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The Marathon Coach Sebring 14 hour

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13 hours ago, vtjballeng said:

In Today's episode of "Our driver bears responsibility for passing and putting the car there but...."


Maybe we should invest in a horn. Or a spotlight. Maybe a high pressure water gun. Maybe a broomstick for when drivers are within brooming distance. As an aside, we were having some serious brake issues, so our ability to pass under the brakes was limited. Our driver thought, incorrectly, the line was being ceded as he was jamming every mirror and side window full of car for several corners. 

 

 

You have to remember with the limited experience and racecraft of a 1/3rd of the drivers in champ, "out of sight, out of mind" comes into play almost always whenever you try to overtake on the outside of a corner unless you can get at least 1/2 of your car or more on their outside coming up to a corner so you know for sure they see you there. And even then there still is a chance you'll get hit in the right rear.

 

Choose your overtaking wisely, you never know the situational awareness of the driver your overtaking🙂

 

 

Edited by Racer7x

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13 hours ago, SonsOfIrony said:

 

All the worrying about the contour, when everyone should be worrying about that Accord.  Did they not have mirrors?  Were they wearing blinders, and running limo tinted windows?

 

Yeah, he did the exact same thing to me multiple times.  Actually went two off on the straight up to the hairpin because he just came right into the side of me.  It's in one of my earlier videos.  'Glad' to see he wasn't just running us off the road!  I spoke to an official about them after my 9 am run, dunno if they did anything about it.

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1 hour ago, Sully1133 said:

We were thrilled that we survived the race without breaking an axle. That was a first 

Haha wish we'd survived without breaking an axle =P  Breaking an axle was a first for us!

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1 hour ago, krispykritter said:

Haha wish we'd survived without breaking an axle =P  Breaking an axle was a first for us!

Sorry to hear about the axle issue. 

With our Integra this was the first race we “didn’t” break one. Finally have the nose high enough 

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2 hours ago, Racer7x said:

 

 

You have to remember with the limited experience and racecraft of a 1/3rd of the drivers in champ, "out of sight, out of mind" comes into play almost always whenever you try to overtake on the outside of a corner unless you can get at least 1/2 of your car or more on their outside coming up to a corner so you know for sure they see you there. And even then there still is a chance you'll get hit in the right rear.

 

Choose your overtaking wisely, you never know the situational awareness of the driver your overtaking🙂

 

 

 

 

That was my opinion on a lot of these was that the car getting hit didn't "present" himself to the other drivers where in the mirror is filled and it is indisputable that their presence is there.  Most of these newer drivers don't have refined situational awareness.    While not officially at fault, the car getting hit has some responsibility (in the context of being a safe and should have anticipated what likely behavior of the other driver, if the other driver didn't see him).  It's a casualty of this level of racing unfortunately.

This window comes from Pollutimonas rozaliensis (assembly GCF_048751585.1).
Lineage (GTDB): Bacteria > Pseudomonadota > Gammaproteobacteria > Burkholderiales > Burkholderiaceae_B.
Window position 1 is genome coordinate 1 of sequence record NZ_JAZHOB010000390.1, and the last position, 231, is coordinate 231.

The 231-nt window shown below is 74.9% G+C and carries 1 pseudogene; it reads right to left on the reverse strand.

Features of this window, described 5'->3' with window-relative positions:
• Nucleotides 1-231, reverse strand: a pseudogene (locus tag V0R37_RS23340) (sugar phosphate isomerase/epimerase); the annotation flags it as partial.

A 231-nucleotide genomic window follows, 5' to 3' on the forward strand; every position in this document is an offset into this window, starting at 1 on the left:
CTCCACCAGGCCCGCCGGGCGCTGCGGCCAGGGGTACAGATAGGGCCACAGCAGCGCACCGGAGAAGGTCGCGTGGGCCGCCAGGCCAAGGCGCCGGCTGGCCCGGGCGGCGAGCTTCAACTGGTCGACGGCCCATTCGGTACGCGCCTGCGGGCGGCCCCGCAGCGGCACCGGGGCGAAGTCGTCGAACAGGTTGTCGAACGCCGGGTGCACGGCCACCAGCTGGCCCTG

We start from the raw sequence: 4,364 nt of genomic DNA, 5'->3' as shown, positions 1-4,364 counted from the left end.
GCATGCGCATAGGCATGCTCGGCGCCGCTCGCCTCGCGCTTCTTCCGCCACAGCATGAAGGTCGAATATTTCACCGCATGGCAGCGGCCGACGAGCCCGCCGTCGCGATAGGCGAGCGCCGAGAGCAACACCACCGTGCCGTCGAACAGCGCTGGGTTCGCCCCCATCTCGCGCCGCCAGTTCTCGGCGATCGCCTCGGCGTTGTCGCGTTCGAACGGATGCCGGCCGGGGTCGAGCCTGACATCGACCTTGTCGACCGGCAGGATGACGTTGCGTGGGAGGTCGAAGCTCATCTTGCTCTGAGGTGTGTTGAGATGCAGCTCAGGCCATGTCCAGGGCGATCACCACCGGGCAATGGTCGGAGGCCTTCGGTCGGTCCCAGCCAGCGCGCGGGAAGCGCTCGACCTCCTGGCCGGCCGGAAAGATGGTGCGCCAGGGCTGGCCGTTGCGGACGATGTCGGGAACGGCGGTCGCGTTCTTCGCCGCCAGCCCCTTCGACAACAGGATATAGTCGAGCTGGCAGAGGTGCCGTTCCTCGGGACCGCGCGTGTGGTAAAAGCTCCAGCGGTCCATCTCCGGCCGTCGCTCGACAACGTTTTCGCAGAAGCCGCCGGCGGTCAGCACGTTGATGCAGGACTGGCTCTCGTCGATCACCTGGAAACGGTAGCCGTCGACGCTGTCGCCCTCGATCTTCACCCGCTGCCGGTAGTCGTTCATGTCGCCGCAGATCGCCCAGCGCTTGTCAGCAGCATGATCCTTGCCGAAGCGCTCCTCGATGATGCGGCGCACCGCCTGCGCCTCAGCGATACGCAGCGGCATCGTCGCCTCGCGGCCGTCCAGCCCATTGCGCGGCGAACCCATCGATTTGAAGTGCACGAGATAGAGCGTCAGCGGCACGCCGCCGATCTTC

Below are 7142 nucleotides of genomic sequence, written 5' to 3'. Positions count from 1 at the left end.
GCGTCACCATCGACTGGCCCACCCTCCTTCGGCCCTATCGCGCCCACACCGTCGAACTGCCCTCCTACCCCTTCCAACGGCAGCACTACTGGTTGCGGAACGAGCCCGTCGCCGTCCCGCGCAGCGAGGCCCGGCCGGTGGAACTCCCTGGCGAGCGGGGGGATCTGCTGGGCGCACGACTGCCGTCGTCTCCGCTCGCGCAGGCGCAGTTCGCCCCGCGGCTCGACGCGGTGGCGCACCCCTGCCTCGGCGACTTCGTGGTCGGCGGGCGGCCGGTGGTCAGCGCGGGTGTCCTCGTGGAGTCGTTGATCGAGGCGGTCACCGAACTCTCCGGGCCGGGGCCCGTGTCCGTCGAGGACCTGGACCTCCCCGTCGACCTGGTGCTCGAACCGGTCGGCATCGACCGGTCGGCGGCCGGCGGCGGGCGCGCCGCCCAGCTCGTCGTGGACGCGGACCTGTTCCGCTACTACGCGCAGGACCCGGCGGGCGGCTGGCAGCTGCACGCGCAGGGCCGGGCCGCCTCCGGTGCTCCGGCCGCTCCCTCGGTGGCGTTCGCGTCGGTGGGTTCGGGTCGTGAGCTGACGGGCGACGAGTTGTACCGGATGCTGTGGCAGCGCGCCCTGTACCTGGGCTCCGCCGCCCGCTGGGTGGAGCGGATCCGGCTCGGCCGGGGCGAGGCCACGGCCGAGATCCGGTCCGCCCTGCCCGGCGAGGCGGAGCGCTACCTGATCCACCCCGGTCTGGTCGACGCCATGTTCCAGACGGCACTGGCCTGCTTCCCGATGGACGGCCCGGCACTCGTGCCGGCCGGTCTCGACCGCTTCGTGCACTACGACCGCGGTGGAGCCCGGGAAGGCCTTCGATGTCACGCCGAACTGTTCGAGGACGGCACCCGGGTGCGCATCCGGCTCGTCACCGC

I especially notice it when third car is sneaking in behind another car who is in a passing situation.   The car behind passed makes an assumption and focuses on the passing car, not the one behind it. 

 

 

Edited by bam

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1 hour ago, Sully1133 said:

Sorry to hear about the axle issue. 

With our Integra this was the first race we “didn’t” break one. Finally have the nose high enough 

i dig your photo.... im not saying its aliens, but it was aliens.. hahahaha

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16 hours ago, vtjballeng said:

In Today's episode of "Our driver bears responsibility for passing and putting the car there but...."


Maybe we should invest in a horn. Or a spotlight. Maybe a high pressure water gun. Maybe a broomstick for when drivers are within brooming distance. As an aside, we were having some serious brake issues, so our ability to pass under the brakes was limited. Our driver thought, incorrectly, the line was being ceded as he was jamming every mirror and side window full of car for several corners. 

 

I had similar issues with the same EC BMW.  

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3 hours ago, Sully1133 said:

Sorry to hear about the axle issue. 

With our Integra this was the first race we “didn’t” break one. Finally have the nose high enough 

I imagine if it survived sebring, you're good to go everywhere else!

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38 minutes ago, MoparBoyy said:

 

I had similar issues with the same EC BMW.  

 

 

Did it happen on the 2nd stint of the day?

 

The in car video attached looks like that contact happened during the 2nd hour of the race?

 

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4 minutes ago, krispykritter said:

I imagine if it survived sebring, you're good to go everywhere else!

Except for a freak incident at Daytona where something came up off the track and cut the boot. It slung all of the grease out before we caught it. We should be good to go now. 

Hope you guys are done with your axle issues as well 

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Just now, Sully1133 said: